Getting from point A to point B may be accomplished via several different vehicles found throughout the island, or you can simply rely on Rico’s grappling hook. If you’re familiar with the first game then you might find that it’s been ramped up considerably, and depending on whether or not you find it feasible that Rico can grapple straight to the zenith of most heights simply through grappling you’ll come to enjoy it more than any weapon or mode of transportation in the game.

It’s far more than a simply way to ascend impossible heights, though. Sure, all of Panau is ripe for the taking…if you make sure to mow down the enemies standing in your way. That’s where the grapple hook shines. You can make A.I. characters’ lives a living hell if you so choose to via some decadently devious methods that involve quite a bit of tethering. Aim and fire at enemies to force them to you, riddle them with bullets, and juggle them in the air to initiate a combat bonus. Hitch a ride in a stolen vehicle and drag that poor sap along the entire way to your destination. Or just pull them off of a ledge straight into a ravine. Lovely stuff, really. You’ll forget all about the collection of arms at your disposal once you’ve painted the pavement with the blood of a Panay soldier. Hey, they’d do that stuff to you! Don’t feel bad for a second…unless it’s to lament on how terrible most of the vehicles handle, which is not pretty. It’s a good thing that Rico’s such an athletic cat, right?

And the grapple works much better, in fact, than guns do. I found the targeting system and the subsequent bullet spray more than a little finicky, which got a little old upon encountering wave after wave of some truly dull enemies. It shouldn’t take one whole clip to down one simple baddie. Really, that’s fundamental stuff. The lackluster cover/crouch system detracts in a major way from gunplay that’s been done far better in similar games. In fact, if Rico were without his grapple, even the most hectic of brawls would prove yawn-inducing. It’s quite disappointing, too, when offing guys are such an integral part of the story. While the game overall is a huge step forward for the blossoming series, gunplay took a little samba in the wrong direction. Oops!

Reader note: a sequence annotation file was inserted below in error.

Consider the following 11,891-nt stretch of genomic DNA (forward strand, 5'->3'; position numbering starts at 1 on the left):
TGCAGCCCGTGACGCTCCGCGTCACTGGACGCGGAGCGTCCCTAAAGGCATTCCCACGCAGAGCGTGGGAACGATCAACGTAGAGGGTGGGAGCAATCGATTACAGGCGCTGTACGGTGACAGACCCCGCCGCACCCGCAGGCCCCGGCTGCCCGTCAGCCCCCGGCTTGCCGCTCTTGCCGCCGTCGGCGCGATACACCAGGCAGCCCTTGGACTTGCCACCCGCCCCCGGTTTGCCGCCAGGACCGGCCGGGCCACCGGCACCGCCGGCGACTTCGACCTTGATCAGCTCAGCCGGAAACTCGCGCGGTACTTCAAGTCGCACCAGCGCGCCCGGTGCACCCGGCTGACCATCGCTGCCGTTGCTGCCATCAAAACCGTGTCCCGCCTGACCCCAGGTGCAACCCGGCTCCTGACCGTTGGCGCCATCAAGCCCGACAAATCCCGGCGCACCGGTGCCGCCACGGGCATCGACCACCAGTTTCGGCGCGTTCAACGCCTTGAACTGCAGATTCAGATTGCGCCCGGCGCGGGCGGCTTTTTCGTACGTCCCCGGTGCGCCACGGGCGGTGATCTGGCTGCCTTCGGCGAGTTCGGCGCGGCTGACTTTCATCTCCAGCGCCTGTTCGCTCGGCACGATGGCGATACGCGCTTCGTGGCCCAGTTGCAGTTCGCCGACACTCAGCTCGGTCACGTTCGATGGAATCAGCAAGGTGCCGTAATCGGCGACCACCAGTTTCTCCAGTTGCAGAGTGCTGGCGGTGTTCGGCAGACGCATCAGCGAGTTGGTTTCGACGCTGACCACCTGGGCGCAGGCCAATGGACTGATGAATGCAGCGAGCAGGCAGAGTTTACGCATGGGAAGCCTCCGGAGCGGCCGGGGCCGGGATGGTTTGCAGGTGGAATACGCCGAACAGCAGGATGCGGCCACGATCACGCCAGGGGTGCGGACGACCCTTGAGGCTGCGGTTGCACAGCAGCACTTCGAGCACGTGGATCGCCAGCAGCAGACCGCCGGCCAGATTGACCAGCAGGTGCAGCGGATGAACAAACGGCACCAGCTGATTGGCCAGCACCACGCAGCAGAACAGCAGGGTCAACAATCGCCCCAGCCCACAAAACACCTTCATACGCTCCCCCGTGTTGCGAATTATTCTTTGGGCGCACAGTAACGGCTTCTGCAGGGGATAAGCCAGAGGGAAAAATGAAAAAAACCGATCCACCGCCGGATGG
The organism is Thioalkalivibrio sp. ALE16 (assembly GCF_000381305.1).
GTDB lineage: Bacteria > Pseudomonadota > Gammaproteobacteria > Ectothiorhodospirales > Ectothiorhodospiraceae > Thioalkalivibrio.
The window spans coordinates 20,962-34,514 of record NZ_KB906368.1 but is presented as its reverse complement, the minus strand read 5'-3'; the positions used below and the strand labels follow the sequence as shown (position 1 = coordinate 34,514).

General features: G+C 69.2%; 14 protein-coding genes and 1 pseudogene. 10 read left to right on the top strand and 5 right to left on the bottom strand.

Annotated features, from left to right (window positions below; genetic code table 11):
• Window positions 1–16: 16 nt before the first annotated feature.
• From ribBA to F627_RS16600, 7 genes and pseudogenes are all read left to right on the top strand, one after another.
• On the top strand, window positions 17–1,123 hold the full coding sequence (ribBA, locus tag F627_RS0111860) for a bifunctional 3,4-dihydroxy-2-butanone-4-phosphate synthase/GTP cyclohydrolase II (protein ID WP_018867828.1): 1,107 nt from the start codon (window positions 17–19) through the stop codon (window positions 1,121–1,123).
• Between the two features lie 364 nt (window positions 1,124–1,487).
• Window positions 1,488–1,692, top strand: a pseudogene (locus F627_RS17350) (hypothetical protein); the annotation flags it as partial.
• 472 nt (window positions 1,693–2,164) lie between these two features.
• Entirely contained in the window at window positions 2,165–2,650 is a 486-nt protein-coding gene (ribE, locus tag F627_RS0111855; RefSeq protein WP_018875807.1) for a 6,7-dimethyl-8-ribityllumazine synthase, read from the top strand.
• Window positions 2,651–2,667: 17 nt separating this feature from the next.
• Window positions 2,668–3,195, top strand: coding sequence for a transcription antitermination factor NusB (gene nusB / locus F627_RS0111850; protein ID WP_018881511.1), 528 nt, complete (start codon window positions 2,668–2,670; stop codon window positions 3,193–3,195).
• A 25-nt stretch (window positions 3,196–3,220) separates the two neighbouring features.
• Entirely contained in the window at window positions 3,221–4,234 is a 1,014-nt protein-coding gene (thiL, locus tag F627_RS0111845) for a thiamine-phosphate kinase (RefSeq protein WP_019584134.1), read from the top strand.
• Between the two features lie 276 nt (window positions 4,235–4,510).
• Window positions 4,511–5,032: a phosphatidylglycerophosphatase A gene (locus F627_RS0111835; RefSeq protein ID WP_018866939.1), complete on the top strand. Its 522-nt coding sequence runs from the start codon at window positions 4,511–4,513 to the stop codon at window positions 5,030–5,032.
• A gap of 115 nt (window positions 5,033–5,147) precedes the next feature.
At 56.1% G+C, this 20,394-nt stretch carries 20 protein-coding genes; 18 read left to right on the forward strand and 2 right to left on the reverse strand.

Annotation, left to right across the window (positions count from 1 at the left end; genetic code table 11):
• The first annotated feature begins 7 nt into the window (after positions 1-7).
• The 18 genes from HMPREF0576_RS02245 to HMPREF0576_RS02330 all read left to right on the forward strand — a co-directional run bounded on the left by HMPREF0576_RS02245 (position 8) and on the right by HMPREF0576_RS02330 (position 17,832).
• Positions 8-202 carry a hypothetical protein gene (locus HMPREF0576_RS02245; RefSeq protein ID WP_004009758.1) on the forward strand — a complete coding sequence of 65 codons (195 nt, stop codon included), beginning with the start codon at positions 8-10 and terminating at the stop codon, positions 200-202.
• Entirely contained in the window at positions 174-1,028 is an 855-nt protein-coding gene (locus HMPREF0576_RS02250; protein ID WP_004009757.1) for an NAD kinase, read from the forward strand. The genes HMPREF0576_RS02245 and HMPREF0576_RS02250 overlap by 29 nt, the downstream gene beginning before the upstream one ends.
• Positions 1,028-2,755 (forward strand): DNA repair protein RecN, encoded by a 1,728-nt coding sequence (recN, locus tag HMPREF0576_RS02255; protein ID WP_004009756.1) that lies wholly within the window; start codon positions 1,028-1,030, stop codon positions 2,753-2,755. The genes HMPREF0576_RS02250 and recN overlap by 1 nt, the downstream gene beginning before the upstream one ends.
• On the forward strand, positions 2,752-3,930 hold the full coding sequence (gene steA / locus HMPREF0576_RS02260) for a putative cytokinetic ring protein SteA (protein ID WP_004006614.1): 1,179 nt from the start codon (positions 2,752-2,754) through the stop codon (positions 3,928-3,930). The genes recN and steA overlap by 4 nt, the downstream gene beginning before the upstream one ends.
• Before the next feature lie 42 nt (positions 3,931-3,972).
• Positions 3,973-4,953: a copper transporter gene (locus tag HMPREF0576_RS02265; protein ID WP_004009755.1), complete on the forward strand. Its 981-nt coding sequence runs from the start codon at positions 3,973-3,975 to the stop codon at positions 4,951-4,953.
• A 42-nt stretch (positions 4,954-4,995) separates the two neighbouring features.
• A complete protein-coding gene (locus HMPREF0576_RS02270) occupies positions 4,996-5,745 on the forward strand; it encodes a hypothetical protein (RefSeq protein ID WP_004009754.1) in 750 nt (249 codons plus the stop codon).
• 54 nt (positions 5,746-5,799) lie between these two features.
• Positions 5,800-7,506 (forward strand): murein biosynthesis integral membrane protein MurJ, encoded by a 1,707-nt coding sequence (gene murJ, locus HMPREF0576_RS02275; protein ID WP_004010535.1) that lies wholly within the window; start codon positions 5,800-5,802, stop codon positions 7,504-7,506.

To perhaps somewhat make up for where it falters, the game looks fantastic. With every setting sun over a sparkling blue ocean, journeys through lush greenery, and trips you’ll make hanging from a chopper, you’ll be reminded exactly why that HD television is nestled comfortably in your living room. The voice acting falls victim to a few pitfalls here and there, but overall the satisfying screams of soldiers and Rico’s sarcastic quips are appreciably in-character.

Despite the detours it takes from being a nearly-impeccable and almost neverending romp through a tropical paradise going to ruin, Just Cause 2 is most certainly worthy of your time and attention. If you’re a fan at all of games such as Grand Theft Auto, The Saboteur, or Red Faction: Guerilla, you’ll no doubt feel at home here. There’s plenty to do and even more to see, so if you’re ready to take that long-awaited trip to an island getaway, don’t let money be an obstacle — you can travel on the cheap with Just Cause 2, if you’re willing to excuse a few bumps along the way.